Taking variables to the next level

Variables have originally been introduced in 2009 in pdfToolbox 4, and have proven to be a very flexible and powerful instrument to develop efficient workflows. Based on extensive feedback from our customers and OEM partners, we have extended the way variables work in pdfToolbox in several ways:

  • More aspects of profiles, checks and fixups can be handled through variables; for example, it is now possible to turn checks on or off, change their severity, or to use variables for check boxes and pop-up menus
  • Variables are now self contained data objects; this is especially useful where the same variable is used in more than one place; in the past, a pdfToolbox user had to ensure that the same variable used in more than one place was using the exact same configuration string.
  • Variables can now also be used as a step in a Process Plan, such that the execution of the following steps can depend on the evaluation of the variable in this step.
  • Beyond being a kind of an advanced placeholder with predefined default values, variables can now also be defined in the form of a JavaScript; this implies the possibility to derive the value for a variable from other variables, or from the metadata or filename of the current PDF, or from result data from a previous preflight check.
  • Where JavaScript is used, internal variables can be defined and used, without ever confronting a pdfToolbox Desktop user with it.
  • In the context of a pdfToolbox Profile, it is possible to include a JavaScript that could for example do preparatory calculations, or determine the value of other variables depending on a document's metadata, filename, or other information.

The concept of "variables"

Variables as used in pdfToolbox 9 are small information objects that come in two flavors:

  • simple value variables
  • script based variables

Each data object for a variable has four properties:

  • a key (for use when configuring values in Process Plans, Profiles, Checks or Fixups, and for working with variables in JavaScript)
  • a label (for use in the user interface, for example in the "Ask at runtime" dialog)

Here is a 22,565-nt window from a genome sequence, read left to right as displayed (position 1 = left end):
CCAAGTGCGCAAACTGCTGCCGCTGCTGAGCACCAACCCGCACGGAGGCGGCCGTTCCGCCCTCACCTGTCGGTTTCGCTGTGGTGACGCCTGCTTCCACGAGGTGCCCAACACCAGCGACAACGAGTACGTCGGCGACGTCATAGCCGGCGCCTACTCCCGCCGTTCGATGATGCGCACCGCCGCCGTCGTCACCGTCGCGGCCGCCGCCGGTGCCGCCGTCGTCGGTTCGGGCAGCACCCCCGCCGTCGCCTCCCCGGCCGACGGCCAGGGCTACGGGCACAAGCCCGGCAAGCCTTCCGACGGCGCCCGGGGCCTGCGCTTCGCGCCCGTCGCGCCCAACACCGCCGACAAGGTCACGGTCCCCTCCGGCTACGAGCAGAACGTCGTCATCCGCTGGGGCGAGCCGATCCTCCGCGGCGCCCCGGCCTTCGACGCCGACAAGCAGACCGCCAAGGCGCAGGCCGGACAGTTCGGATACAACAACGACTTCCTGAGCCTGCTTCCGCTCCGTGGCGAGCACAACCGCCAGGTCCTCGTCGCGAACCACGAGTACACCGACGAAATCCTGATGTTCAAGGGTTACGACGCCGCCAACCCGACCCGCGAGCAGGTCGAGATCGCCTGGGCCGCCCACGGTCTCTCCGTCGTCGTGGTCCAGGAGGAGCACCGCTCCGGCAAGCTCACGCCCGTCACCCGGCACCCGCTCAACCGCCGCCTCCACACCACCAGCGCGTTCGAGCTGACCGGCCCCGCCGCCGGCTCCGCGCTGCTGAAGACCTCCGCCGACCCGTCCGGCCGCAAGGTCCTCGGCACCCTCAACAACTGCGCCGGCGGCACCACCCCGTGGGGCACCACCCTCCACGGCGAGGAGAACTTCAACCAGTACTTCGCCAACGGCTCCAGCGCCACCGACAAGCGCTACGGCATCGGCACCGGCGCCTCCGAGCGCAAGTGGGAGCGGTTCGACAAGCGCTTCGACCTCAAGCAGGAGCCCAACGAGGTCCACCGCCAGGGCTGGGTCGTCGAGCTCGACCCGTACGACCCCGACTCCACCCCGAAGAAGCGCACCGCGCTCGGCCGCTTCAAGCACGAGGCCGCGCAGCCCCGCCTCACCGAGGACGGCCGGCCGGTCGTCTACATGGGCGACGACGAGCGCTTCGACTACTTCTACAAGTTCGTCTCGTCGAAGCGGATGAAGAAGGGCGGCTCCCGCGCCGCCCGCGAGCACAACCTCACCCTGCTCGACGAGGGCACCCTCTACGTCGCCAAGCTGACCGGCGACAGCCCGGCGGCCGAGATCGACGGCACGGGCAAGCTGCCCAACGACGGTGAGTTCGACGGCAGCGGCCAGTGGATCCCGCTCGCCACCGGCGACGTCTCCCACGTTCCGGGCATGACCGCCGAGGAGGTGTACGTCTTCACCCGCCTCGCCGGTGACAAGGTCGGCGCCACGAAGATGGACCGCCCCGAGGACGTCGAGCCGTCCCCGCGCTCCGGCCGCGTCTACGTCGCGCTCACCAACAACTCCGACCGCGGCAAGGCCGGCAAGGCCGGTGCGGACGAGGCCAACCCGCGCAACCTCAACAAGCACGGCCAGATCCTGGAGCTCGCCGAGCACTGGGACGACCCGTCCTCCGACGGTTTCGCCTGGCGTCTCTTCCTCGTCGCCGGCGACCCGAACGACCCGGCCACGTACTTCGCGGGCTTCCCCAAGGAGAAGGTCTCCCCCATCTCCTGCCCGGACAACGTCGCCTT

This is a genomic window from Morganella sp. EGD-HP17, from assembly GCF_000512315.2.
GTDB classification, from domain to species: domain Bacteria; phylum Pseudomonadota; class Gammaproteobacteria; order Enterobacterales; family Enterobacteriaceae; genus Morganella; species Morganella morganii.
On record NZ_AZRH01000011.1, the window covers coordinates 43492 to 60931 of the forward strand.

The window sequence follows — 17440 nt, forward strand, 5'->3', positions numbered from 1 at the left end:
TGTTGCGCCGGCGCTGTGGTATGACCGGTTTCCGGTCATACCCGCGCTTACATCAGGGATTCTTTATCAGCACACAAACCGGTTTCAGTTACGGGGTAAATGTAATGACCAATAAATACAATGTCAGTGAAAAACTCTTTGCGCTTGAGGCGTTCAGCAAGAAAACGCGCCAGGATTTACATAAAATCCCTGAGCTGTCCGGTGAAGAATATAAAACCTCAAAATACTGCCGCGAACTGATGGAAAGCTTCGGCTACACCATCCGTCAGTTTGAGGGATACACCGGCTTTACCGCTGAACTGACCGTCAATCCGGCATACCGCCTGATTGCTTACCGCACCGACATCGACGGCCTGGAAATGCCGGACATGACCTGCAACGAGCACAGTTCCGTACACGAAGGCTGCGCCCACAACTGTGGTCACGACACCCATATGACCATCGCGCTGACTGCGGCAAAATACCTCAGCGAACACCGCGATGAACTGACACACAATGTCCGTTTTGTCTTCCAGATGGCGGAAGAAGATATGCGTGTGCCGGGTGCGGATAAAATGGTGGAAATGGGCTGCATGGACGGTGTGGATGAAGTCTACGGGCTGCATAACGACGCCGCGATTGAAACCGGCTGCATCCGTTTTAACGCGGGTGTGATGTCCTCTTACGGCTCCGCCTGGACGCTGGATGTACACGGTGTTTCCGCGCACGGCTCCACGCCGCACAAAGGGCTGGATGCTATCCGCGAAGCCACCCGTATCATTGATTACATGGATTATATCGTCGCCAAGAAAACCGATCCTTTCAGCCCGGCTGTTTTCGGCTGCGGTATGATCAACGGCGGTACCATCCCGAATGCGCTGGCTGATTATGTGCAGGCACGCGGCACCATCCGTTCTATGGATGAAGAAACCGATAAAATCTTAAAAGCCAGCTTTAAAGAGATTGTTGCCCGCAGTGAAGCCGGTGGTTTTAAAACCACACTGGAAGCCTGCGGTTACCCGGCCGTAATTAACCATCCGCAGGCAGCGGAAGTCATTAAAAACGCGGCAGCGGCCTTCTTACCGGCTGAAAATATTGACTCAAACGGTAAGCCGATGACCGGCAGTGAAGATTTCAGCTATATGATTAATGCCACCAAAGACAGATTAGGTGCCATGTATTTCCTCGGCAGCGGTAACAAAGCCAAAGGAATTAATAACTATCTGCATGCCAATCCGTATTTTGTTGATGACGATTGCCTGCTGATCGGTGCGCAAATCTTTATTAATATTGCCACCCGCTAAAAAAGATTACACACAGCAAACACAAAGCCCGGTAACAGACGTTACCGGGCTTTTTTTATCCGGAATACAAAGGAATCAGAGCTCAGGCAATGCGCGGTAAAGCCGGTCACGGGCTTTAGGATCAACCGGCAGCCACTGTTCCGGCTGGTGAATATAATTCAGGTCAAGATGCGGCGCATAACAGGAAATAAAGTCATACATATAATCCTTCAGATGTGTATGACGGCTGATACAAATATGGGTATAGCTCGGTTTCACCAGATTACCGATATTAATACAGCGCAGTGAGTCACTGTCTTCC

• a value (either, in the case of a simple variable, a default value to be used unless a different value is provided at runtime, or a JavaScript that once evaluated will return the applicable value)
  • an internal unique ID (not displayed in the user interface, but can be retrieved using JavaScript)

A variable can be used in almost any context where something can be configured in any of the following:

  • Process Plans
  • Steps in Process Plans
  • Profiles
  • Checks
  • Fixups
  • Checks used as filters in Fixups

The places where variables can be used are for example:

  • name and description fields
  • fields of type check box, popup, or input fields for text or numbers
  • severity for Checks and Fixups inside a Profile
  • ON/OFF switch for Checks and Fixups inside a Profile

Variables make it possible to determine some information that is useful when executing a Process Plan, Profile, Check or Fixup at the time of execution, instead of having to predefine such information beforehand. A simple example would be a Check that analyses the minimally required  resolution of images. Sometimes 300 ppi are needed (for high quality printing, in other cases 72 ppi or 96 ppi could be sufficient (when sharing a PDF via email). While it is possible to configure three separate checks for 300 ppi, 96 ppi and 72 ppi, it is much more elegant to only define a single Check, where a place holder is used which is then filled when executing the Check. Not only is just one Check needed instead of three, it is also absolutely easy to use the same Check for altogether different required minimal resolutions, like 144 ppi or 450 ppi or any other value.